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What is a Schedule of Condition?

Lauren Walker, a Senior Associate in our Real Estate team provides a short summary on what a schedule of condition is and when and why you might need one.

What is a Schedule of Condition?

A schedule of condition is used to document the condition of a property at a specific moment in time and is most commonly used when parties are entering into a lease. A schedule of condition can comprise photographs, written descriptions, inventories, measurements, dates and locations to document the state of repair and condition of a property.

How do you prepare a Schedule of Condition and who pays for this?

A schedule of condition can be produced by a professional, such as a building surveyor, or the parties involved. Should a schedule of condition be prepared by a professional, the party responsible for paying the cost of obtaining the schedule will depend on the bargaining strength of the parties and the terms that can be agreed.

Usually, a tenant will pay the cost of the schedule of condition as it is for their benefit if it is being used to document the state of the property at the beginning of the lease. Where a lease is ending, it is often the responsibility of the landlord to obtain and pay for a schedule of condition where one is obtained to help in assisting any damage or deterioration of the property during the lease term and to assess the tenant’s potential liability for dilapidations at the end of the lease.

Why would I need a Schedule of Condition?

A Schedule of Condition can be useful in a number of situations but is regularly used in a leasehold arrangement to document the state of repair of the property being let. The lease then usually refers to the Schedule of Condition to limit the repairing obligations of a Tenant under the lease, setting out that the Tenant is not required to put or keep the premises in any better state of repair and condition than as evidenced by the Schedule of Condition.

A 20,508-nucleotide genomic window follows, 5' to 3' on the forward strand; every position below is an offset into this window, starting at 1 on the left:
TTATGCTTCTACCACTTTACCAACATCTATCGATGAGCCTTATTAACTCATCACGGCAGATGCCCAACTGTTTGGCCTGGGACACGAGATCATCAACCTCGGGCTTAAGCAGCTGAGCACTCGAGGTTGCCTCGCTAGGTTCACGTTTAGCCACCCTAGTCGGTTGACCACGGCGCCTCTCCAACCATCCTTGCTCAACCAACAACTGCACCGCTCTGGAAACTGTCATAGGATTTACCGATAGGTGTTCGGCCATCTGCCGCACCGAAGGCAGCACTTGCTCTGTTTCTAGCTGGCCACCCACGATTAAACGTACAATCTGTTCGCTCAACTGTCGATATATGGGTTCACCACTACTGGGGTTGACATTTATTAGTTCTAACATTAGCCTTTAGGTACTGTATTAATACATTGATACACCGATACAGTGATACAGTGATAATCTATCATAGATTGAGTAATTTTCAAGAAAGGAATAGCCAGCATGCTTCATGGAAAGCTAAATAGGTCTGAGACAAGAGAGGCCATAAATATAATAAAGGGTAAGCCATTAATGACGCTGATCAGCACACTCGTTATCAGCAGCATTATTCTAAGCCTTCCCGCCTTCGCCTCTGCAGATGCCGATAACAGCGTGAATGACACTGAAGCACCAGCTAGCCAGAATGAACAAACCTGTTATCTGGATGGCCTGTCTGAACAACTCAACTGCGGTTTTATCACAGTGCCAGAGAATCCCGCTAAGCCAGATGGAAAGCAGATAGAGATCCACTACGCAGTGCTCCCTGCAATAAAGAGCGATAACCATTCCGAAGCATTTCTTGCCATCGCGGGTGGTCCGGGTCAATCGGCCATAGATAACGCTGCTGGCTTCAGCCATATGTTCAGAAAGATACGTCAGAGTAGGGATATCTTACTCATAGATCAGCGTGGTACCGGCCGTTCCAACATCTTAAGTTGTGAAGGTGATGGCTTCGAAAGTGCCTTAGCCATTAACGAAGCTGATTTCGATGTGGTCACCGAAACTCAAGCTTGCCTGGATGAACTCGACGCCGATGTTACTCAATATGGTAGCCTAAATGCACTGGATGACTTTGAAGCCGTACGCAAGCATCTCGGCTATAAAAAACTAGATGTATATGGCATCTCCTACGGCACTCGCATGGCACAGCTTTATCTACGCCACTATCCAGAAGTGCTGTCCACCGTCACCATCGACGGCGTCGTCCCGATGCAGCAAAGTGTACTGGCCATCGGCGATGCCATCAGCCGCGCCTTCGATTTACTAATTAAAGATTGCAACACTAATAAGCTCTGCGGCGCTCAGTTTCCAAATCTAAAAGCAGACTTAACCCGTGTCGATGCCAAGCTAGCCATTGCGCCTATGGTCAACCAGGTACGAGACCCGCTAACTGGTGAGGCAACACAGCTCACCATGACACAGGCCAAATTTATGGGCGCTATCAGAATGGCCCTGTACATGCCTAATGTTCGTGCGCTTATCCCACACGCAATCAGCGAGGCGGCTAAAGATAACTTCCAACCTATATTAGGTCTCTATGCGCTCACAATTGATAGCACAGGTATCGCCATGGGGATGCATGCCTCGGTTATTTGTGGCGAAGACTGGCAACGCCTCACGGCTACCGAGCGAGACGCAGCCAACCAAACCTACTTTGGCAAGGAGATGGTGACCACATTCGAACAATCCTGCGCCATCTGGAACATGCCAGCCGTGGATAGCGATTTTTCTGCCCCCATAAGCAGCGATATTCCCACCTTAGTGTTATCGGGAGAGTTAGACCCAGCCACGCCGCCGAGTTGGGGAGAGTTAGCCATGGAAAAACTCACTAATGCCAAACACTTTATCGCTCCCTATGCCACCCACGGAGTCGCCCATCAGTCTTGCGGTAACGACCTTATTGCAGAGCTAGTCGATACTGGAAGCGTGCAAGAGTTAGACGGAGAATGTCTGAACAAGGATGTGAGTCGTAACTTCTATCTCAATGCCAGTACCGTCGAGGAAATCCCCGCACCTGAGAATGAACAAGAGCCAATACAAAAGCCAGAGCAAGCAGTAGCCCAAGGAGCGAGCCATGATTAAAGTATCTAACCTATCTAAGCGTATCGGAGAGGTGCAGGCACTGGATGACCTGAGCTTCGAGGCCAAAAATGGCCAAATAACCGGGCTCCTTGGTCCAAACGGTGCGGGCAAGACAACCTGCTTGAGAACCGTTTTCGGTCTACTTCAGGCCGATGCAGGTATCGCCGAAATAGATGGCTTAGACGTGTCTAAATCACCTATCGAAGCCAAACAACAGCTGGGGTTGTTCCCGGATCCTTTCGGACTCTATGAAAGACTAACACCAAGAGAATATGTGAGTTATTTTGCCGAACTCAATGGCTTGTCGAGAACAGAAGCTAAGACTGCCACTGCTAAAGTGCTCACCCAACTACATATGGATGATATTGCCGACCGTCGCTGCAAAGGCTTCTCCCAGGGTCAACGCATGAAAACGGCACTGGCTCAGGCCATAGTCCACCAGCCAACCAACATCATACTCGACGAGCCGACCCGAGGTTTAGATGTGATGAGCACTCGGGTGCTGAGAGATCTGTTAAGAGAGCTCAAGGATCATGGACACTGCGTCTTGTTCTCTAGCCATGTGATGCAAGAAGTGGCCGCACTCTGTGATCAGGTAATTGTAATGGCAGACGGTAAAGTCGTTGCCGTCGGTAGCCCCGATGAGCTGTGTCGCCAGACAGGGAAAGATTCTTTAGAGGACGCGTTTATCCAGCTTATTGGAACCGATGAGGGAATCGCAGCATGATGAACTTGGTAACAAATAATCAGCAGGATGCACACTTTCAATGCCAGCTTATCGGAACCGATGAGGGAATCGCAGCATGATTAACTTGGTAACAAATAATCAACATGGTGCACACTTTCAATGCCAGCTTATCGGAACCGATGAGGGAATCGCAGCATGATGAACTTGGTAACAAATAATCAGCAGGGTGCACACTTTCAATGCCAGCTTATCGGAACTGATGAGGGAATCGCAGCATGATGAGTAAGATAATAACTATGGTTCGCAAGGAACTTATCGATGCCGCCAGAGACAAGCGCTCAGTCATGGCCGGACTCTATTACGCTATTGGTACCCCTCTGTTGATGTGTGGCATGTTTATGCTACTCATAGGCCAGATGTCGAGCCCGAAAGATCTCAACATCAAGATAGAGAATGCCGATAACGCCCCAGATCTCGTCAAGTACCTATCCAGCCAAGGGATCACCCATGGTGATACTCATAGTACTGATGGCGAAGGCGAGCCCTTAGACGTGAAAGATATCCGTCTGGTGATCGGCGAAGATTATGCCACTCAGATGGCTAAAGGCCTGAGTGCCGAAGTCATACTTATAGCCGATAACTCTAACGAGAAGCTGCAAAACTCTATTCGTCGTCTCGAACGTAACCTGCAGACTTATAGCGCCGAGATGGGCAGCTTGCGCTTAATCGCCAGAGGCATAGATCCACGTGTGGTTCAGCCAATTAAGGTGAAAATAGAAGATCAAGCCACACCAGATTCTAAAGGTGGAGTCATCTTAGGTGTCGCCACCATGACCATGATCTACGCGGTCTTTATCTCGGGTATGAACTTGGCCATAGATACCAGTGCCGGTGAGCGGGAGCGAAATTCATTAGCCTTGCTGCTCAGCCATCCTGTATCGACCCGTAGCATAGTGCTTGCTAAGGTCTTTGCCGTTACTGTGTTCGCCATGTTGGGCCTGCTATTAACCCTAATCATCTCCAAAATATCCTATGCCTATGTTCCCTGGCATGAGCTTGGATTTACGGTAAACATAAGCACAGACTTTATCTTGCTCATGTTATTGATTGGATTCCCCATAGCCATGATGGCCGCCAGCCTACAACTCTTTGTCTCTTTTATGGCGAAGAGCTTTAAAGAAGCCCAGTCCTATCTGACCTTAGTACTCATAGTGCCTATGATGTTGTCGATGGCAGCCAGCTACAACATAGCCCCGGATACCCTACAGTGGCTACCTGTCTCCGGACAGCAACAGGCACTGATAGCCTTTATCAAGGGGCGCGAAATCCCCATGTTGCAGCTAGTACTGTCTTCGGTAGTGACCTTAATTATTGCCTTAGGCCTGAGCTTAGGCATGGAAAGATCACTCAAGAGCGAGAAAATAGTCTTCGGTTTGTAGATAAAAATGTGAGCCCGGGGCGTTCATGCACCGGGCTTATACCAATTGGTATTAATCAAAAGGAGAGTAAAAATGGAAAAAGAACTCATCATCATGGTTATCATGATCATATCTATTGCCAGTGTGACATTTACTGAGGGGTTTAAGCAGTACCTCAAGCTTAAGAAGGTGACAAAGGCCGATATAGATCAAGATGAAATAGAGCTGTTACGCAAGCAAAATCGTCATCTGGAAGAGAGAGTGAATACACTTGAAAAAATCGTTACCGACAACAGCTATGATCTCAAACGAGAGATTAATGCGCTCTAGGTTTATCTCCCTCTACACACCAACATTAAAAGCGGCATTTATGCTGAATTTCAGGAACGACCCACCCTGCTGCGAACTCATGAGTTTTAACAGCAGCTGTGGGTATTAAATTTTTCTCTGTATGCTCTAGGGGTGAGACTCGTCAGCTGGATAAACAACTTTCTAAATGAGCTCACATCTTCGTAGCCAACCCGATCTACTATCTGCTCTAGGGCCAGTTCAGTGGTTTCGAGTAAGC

They can also be useful for landlords who have carried out extensive works to a property and who want to ensure the property is handed back in no worse state than it is at when it is let to a tenant or when it comes to assessing any dilapidations claims they may have against a tenant when they are vacating a premises.

It should be noted that a Schedule of Condition is only as good as the photographs and descriptions contained in it.  Tenants in particular will want to ensure that the photographic and written record of items of disrepair in the Schedule of Condition is as comprehensive and as clear as possible.  Anything not covered in the Schedule of condition will be subject to the general full repairing covenant in the lease.

If you require any assistance with a schedule of condition or the repairing obligations in a lease, please do not hesitate to get in contact with our Commercial Property Team.